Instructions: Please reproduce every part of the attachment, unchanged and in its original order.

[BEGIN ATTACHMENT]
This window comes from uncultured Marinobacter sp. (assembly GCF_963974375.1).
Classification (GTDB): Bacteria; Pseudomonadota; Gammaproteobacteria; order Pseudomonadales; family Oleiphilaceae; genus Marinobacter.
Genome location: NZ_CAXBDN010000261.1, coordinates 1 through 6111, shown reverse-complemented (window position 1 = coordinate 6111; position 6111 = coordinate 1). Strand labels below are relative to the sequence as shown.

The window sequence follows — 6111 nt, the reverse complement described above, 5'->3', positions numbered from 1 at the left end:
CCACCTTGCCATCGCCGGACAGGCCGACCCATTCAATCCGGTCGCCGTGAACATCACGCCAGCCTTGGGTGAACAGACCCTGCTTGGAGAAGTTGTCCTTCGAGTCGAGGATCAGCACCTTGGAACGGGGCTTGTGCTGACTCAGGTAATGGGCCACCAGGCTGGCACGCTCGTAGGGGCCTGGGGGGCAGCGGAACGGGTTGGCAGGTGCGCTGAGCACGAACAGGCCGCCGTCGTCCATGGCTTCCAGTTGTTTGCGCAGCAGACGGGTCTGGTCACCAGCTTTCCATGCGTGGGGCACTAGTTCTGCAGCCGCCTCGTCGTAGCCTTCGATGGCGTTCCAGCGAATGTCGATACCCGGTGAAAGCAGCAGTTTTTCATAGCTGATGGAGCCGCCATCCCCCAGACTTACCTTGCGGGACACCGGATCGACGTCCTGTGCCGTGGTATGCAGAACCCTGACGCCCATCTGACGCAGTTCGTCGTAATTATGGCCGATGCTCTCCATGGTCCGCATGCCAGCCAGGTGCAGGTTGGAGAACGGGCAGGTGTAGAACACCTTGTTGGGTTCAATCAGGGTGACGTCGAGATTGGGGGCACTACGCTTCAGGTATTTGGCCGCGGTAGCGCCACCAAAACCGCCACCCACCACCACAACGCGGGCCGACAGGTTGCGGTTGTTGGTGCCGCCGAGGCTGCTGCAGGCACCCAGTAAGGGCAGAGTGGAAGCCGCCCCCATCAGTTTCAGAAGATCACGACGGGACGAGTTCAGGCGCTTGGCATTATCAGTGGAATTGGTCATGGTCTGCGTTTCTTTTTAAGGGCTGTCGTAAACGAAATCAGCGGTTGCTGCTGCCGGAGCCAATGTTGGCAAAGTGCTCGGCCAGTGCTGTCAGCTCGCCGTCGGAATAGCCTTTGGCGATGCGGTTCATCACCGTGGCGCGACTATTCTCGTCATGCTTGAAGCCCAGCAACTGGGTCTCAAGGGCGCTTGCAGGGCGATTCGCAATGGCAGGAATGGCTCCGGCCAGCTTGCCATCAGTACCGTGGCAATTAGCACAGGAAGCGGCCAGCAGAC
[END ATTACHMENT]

This window comes from uncultured Marinobacter sp. (assembly GCF_963974375.1).
Classification (GTDB): Bacteria; Pseudomonadota; Gammaproteobacteria; order Pseudomonadales; family Oleiphilaceae; genus Marinobacter.
Genome location: NZ_CAXBDN010000261.1, coordinates 1 through 6111, shown reverse-complemented (window position 1 = coordinate 6111; position 6111 = coordinate 1). Strand labels below are relative to the sequence as shown.

The window sequence follows — 6111 nt, the reverse complement described above, 5'->3', positions numbered from 1 at the left end:
CCACCTTGCCATCGCCGGACAGGCCGACCCATTCAATCCGGTCGCCGTGAACATCACGCCAGCCTTGGGTGAACAGACCCTGCTTGGAGAAGTTGTCCTTCGAGTCGAGGATCAGCACCTTGGAACGGGGCTTGTGCTGACTCAGGTAATGGGCCACCAGGCTGGCACGCTCGTAGGGGCCTGGGGGGCAGCGGAACGGGTTGGCAGGTGCGCTGAGCACGAACAGGCCGCCGTCGTCCATGGCTTCCAGTTGTTTGCGCAGCAGACGGGTCTGGTCACCAGCTTTCCATGCGTGGGGCACTAGTTCTGCAGCCGCCTCGTCGTAGCCTTCGATGGCGTTCCAGCGAATGTCGATACCCGGTGAAAGCAGCAGTTTTTCATAGCTGATGGAGCCGCCATCCCCCAGACTTACCTTGCGGGACACCGGATCGACGTCCTGTGCCGTGGTATGCAGAACCCTGACGCCCATCTGACGCAGTTCGTCGTAATTATGGCCGATGCTCTCCATGGTCCGCATGCCAGCCAGGTGCAGGTTGGAGAACGGGCAGGTGTAGAACACCTTGTTGGGTTCAATCAGGGTGACGTCGAGATTGGGGGCACTACGCTTCAGGTATTTGGCCGCGGTAGCGCCACCAAAACCGCCACCCACCACCACAACGCGGGCCGACAGGTTGCGGTTGTTGGTGCCGCCGAGGCTGCTGCAGGCACCCAGTAAGGGCAGAGTGGAAGCCGCCCCCATCAGTTTCAGAAGATCACGACGGGACGAGTTCAGGCGCTTGGCATTATCAGTGGAATTGGTCATGGTCTGCGTTTCTTTTTAAGGGCTGTCGTAAACGAAATCAGCGGTTGCTGCTGCCGGAGCCAATGTTGGCAAAGTGCTCGGCCAGTGCTGTCAGCTCGCCGTCGGAATAGCCTTTGGCGATGCGGTTCATCACCGTGGCGCGACTATTCTCGTCATGCTTGAAGCCCAGCAACTGGGTCTCAAGGGCGCTTGCAGGGCGATTCGCAATGGCAGGAATGGCTCCGGCCAGCTTGCCATCAGTACCGTGGCAATTAGCACAGGAAGCGGCCAGCAGAC